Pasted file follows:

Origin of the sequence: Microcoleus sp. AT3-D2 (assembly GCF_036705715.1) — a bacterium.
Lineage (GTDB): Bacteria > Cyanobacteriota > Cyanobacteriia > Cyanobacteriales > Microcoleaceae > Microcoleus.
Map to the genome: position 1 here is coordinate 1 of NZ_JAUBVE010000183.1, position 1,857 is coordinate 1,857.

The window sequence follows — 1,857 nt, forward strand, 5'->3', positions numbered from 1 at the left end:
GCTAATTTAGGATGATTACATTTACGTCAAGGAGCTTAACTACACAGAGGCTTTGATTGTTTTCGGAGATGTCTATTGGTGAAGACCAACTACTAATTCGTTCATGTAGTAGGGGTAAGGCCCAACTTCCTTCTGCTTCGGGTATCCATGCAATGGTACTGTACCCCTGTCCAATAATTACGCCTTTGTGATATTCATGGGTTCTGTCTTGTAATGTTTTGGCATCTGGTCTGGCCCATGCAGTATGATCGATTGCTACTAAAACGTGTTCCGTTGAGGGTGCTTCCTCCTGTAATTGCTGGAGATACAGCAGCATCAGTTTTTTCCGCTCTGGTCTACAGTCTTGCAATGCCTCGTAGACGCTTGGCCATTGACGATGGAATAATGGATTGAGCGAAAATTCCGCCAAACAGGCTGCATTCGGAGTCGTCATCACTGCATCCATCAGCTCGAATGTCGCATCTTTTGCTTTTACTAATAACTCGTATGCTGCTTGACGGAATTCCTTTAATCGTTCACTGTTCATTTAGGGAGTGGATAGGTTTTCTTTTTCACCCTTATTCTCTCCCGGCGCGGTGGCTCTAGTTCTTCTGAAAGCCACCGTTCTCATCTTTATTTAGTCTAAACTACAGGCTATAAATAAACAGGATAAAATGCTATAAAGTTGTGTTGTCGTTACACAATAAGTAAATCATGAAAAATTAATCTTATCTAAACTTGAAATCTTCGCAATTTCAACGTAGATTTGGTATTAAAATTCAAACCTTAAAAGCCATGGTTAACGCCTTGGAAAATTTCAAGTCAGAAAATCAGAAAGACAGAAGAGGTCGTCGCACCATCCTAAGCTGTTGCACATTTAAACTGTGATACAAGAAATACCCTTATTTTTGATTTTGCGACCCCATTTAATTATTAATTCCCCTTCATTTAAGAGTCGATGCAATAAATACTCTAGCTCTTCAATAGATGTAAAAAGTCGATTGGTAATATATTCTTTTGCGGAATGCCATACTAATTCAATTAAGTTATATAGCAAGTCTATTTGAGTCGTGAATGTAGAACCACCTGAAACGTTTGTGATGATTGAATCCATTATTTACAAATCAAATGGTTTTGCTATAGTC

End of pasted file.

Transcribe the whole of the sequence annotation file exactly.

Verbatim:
Origin of the sequence: Microcoleus sp. AT3-D2 (assembly GCF_036705715.1) — a bacterium.
Lineage (GTDB): Bacteria > Cyanobacteriota > Cyanobacteriia > Cyanobacteriales > Microcoleaceae > Microcoleus.
Map to the genome: position 1 here is coordinate 1 of NZ_JAUBVE010000183.1, position 1,857 is coordinate 1,857.

The window sequence follows — 1,857 nt, forward strand, 5'->3', positions numbered from 1 at the left end:
GCTAATTTAGGATGATTACATTTACGTCAAGGAGCTTAACTACACAGAGGCTTTGATTGTTTTCGGAGATGTCTATTGGTGAAGACCAACTACTAATTCGTTCATGTAGTAGGGGTAAGGCCCAACTTCCTTCTGCTTCGGGTATCCATGCAATGGTACTGTACCCCTGTCCAATAATTACGCCTTTGTGATATTCATGGGTTCTGTCTTGTAATGTTTTGGCATCTGGTCTGGCCCATGCAGTATGATCGATTGCTACTAAAACGTGTTCCGTTGAGGGTGCTTCCTCCTGTAATTGCTGGAGATACAGCAGCATCAGTTTTTTCCGCTCTGGTCTACAGTCTTGCAATGCCTCGTAGACGCTTGGCCATTGACGATGGAATAATGGATTGAGCGAAAATTCCGCCAAACAGGCTGCATTCGGAGTCGTCATCACTGCATCCATCAGCTCGAATGTCGCATCTTTTGCTTTTACTAATAACTCGTATGCTGCTTGACGGAATTCCTTTAATCGTTCACTGTTCATTTAGGGAGTGGATAGGTTTTCTTTTTCACCCTTATTCTCTCCCGGCGCGGTGGCTCTAGTTCTTCTGAAAGCCACCGTTCTCATCTTTATTTAGTCTAAACTACAGGCTATAAATAAACAGGATAAAATGCTATAAAGTTGTGTTGTCGTTACACAATAAGTAAATCATGAAAAATTAATCTTATCTAAACTTGAAATCTTCGCAATTTCAACGTAGATTTGGTATTAAAATTCAAACCTTAAAAGCCATGGTTAACGCCTTGGAAAATTTCAAGTCAGAAAATCAGAAAGACAGAAGAGGTCGTCGCACCATCCTAAGCTGTTGCACATTTAAACTGTGATACAAGAAATACCCTTATTTTTGATTTTGCGACCCCATTTAATTATTAATTCCCCTTCATTTAAGAGTCGATGCAATAAATACTCTAGCTCTTCAATAGATGTAAAAAGTCGATTGGTAATATATTCTTTTGCGGAATGCCATACTAATTCAATTAAGTTATATAGCAAGTCTATTTGAGTCGTGAATGTAGAACCACCTGAAACGTTTGTGATGATTGAATCCATTATTTACAAATCAAATGGTTTTGCTATAGTC